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27 January 2016

STYLE | How my imagination ran wild with JW Anderson

Let's first establish that I rarely make such controversial statements at the beginning of anything I write. Despite how tempting it is to bait my audience (*cough cough* Harper's Bazaar), I'm usually annoyed by such tactics unless my writing has everything to do with said statement. In this case, my imagination is definitely not something I'd lie about. 

A profound sense of fantasy rifled through me as if it were the first time I saw the transformative impact of fashion. I was immediately transported back to the day when I would wrap myself in a duvet, march around the house and believe that I was royalty (clearly some of my fashion sensibilities had been influenced by Cruella de Vil). I kid you not, it was love at first sight. I might as well have followed Keats' example and named this post 'Ode to a Scarf". Similar to the Grecian urn that Keats' so lovingly adored, this scarf is certainly an item that would last a merry-go-round of trends if not forever.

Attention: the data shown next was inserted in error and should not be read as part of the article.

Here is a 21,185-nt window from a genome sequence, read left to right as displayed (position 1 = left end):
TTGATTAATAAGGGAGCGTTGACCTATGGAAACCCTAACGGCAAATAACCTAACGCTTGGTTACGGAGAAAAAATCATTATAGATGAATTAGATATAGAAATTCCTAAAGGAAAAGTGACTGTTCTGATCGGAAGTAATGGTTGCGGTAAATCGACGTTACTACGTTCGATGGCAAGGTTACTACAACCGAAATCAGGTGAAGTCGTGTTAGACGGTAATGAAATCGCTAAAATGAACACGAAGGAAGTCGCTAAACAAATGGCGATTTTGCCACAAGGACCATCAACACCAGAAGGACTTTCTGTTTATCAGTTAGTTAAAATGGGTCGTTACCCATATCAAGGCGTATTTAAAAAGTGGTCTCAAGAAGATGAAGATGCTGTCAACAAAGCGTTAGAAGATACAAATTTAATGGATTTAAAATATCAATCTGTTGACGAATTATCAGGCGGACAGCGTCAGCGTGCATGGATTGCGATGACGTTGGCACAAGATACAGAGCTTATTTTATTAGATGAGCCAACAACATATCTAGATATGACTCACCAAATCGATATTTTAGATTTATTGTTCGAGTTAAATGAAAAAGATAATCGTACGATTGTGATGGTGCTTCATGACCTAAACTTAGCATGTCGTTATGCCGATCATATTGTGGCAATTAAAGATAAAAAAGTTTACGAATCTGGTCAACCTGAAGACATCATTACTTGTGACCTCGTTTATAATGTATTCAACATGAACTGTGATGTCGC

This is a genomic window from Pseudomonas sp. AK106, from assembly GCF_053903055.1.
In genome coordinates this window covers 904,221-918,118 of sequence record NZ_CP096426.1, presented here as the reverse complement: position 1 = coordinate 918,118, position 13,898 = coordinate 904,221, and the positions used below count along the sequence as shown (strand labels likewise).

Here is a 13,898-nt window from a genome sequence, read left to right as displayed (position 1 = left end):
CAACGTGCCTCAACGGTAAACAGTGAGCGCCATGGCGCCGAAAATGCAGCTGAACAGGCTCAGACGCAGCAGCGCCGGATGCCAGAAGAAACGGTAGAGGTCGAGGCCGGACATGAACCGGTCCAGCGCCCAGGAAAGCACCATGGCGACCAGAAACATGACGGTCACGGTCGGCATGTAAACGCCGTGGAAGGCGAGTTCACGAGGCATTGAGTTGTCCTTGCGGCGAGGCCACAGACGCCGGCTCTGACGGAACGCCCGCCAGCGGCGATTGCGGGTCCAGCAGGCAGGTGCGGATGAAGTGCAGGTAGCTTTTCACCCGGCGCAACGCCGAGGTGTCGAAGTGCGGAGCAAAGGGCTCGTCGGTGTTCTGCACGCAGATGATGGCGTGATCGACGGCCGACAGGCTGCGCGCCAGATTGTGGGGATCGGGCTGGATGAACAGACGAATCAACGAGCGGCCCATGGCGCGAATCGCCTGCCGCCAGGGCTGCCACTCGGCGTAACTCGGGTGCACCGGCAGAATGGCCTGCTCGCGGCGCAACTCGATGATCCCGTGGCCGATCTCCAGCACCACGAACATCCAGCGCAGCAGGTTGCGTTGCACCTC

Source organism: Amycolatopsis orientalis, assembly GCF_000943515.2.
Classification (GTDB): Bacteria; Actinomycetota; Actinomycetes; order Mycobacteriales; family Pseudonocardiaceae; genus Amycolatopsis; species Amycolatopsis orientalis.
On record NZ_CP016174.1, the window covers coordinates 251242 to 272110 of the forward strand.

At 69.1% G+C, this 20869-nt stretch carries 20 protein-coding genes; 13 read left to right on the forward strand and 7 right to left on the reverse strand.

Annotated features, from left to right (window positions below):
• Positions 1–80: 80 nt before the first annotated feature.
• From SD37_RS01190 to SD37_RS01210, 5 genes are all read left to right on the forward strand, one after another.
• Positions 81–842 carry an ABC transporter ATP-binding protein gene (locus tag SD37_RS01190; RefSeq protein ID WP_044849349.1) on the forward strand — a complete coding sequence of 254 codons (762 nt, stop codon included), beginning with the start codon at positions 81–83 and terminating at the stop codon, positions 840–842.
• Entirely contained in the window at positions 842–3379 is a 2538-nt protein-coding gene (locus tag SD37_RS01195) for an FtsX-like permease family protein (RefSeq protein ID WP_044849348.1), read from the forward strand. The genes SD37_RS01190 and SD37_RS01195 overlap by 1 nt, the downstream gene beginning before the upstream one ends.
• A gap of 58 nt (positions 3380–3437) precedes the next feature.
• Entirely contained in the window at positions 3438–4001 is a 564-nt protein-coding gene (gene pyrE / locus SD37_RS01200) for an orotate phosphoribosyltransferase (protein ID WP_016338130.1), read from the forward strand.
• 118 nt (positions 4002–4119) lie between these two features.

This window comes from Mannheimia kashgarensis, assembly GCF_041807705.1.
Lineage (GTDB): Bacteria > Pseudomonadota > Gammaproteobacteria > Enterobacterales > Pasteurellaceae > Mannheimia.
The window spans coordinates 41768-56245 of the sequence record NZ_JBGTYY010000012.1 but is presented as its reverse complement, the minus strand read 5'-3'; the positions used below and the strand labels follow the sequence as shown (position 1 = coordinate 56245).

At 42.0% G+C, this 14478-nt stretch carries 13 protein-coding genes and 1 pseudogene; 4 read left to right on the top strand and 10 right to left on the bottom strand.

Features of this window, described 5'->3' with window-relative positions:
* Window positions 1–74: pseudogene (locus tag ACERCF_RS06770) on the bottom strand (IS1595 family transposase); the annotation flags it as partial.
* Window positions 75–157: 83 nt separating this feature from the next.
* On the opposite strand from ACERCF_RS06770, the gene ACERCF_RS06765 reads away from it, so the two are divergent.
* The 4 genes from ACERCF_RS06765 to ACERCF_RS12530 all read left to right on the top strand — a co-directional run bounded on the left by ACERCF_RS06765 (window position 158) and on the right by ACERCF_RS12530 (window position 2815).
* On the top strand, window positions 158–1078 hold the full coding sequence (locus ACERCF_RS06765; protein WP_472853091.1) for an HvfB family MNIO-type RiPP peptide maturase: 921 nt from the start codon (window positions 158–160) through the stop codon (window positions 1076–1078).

Perhaps it's the nonchalant drape that set forth my imagination brimming with wild adventures and nomadic tales. Evidently, such vivid representations exist in my head to escape the banality of everyday life. It's a true tale of falling in love with fashion, not for the glamour (though I admit I do indulge myself occasionally), but for the chameleon-esque way of putting on different sides of myself. I've had my fair share of bewilderment amongst my friends for spending such an extortionate amount of money on something so plain and unusable. On closer inspection however, you'll notice as with any item that Anderson designs, the scarf carries an off-kilter appeal that paints its otherwise "plain" appearance. The volume and length is ridiculously dramatic while the mohair trim sways to your every step.

While Jonathan Anderson is famous for his provocative and seemingly unwearable designs, this scarf strikes the perfect balance between fantasy and reality. Many would say good taste is everything, but I would also like to think the opposite is always more interesting, n'est ce pas? Anderson's design vocabulary occasionally verges on the line of bad taste, but it's exactly this unpredictability that marks him worthy of winning Designer of the Year for both menswear and womenswear at the British Fashion Awards. In other words, his unorthodox styling and gender fluid creations have been met with critical acclaim, casting a warm light on being true to yourself in an industry famous for fake tans and picture perfect glamour.

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